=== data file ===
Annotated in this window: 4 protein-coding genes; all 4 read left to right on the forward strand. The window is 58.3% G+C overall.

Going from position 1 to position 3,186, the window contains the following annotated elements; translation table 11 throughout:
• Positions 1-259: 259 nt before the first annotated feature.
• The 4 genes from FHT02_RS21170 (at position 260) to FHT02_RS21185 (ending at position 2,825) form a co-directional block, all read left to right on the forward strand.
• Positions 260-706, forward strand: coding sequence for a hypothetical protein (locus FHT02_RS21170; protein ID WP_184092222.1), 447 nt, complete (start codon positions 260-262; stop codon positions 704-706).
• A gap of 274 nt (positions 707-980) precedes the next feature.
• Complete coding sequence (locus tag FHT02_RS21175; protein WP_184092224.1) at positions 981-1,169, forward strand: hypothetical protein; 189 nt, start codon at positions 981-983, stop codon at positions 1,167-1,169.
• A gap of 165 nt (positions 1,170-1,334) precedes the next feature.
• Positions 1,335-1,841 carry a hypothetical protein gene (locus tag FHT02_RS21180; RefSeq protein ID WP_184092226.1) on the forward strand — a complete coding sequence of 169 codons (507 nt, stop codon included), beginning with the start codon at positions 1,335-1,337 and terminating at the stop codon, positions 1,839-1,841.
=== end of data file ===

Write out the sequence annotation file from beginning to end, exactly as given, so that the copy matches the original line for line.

Annotated in this window: 4 protein-coding genes; all 4 read left to right on the forward strand. The window is 58.3% G+C overall.

Going from position 1 to position 3,186, the window contains the following annotated elements; translation table 11 throughout:
• Positions 1-259: 259 nt before the first annotated feature.
• The 4 genes from FHT02_RS21170 (at position 260) to FHT02_RS21185 (ending at position 2,825) form a co-directional block, all read left to right on the forward strand.
• Positions 260-706, forward strand: coding sequence for a hypothetical protein (locus FHT02_RS21170; protein ID WP_184092222.1), 447 nt, complete (start codon positions 260-262; stop codon positions 704-706).
• A gap of 274 nt (positions 707-980) precedes the next feature.
• Complete coding sequence (locus tag FHT02_RS21175; protein WP_184092224.1) at positions 981-1,169, forward strand: hypothetical protein; 189 nt, start codon at positions 981-983, stop codon at positions 1,167-1,169.
• A gap of 165 nt (positions 1,170-1,334) precedes the next feature.
• Positions 1,335-1,841 carry a hypothetical protein gene (locus tag FHT02_RS21180; RefSeq protein ID WP_184092226.1) on the forward strand — a complete coding sequence of 169 codons (507 nt, stop codon included), beginning with the start codon at positions 1,335-1,337 and terminating at the stop codon, positions 1,839-1,841.